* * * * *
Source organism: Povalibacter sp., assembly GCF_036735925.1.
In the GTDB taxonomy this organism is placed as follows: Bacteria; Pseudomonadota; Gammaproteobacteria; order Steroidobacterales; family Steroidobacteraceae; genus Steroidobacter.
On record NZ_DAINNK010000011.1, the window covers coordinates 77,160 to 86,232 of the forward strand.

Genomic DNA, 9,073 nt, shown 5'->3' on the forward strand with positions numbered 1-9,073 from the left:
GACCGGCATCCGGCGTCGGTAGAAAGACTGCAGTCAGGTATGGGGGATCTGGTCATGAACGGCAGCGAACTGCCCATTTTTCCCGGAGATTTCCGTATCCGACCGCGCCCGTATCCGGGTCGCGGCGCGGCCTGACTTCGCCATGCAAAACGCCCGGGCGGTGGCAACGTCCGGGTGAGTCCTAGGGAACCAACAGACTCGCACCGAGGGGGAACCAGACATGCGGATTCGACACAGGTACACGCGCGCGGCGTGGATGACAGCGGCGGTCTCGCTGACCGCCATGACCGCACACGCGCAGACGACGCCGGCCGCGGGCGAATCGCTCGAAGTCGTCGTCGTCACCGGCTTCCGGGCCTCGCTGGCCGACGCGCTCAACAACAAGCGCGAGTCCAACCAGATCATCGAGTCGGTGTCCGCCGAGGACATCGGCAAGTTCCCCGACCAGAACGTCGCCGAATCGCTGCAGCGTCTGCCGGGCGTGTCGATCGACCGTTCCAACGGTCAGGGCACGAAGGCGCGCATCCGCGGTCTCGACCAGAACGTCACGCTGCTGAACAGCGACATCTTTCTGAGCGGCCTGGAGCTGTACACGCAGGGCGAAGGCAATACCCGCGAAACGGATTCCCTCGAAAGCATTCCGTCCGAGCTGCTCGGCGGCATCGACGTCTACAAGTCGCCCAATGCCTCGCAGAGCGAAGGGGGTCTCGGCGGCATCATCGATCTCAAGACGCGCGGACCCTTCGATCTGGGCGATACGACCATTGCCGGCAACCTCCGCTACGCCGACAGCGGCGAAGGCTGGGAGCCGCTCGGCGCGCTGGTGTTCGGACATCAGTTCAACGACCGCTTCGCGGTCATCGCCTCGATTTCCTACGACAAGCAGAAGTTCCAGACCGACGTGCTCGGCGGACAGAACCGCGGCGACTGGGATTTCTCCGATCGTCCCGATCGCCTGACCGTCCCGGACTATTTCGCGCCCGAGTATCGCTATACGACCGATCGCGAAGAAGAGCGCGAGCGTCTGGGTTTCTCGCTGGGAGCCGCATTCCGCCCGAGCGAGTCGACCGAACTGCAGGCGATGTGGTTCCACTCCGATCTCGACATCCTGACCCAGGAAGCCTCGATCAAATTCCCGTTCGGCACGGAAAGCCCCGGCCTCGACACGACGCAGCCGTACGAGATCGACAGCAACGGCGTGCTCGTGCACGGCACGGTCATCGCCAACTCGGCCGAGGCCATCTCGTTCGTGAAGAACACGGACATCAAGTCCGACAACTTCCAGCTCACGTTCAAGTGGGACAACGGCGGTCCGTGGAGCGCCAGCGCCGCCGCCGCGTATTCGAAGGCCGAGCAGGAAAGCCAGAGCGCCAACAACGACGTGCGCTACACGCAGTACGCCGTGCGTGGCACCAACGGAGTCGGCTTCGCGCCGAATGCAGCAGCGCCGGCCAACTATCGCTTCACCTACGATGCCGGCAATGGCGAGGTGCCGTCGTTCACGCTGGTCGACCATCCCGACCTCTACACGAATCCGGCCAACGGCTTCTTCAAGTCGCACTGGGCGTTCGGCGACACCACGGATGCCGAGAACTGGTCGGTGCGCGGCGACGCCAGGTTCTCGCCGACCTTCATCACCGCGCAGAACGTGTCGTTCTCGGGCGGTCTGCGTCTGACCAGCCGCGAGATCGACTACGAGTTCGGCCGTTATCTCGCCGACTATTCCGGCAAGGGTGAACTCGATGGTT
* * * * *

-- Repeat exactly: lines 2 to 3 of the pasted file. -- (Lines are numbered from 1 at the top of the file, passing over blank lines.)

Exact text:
In the GTDB taxonomy this organism is placed as follows: Bacteria; Pseudomonadota; Gammaproteobacteria; order Steroidobacterales; family Steroidobacteraceae; genus Steroidobacter.
On record NZ_DAINNK010000011.1, the window covers coordinates 77,160 to 86,232 of the forward strand.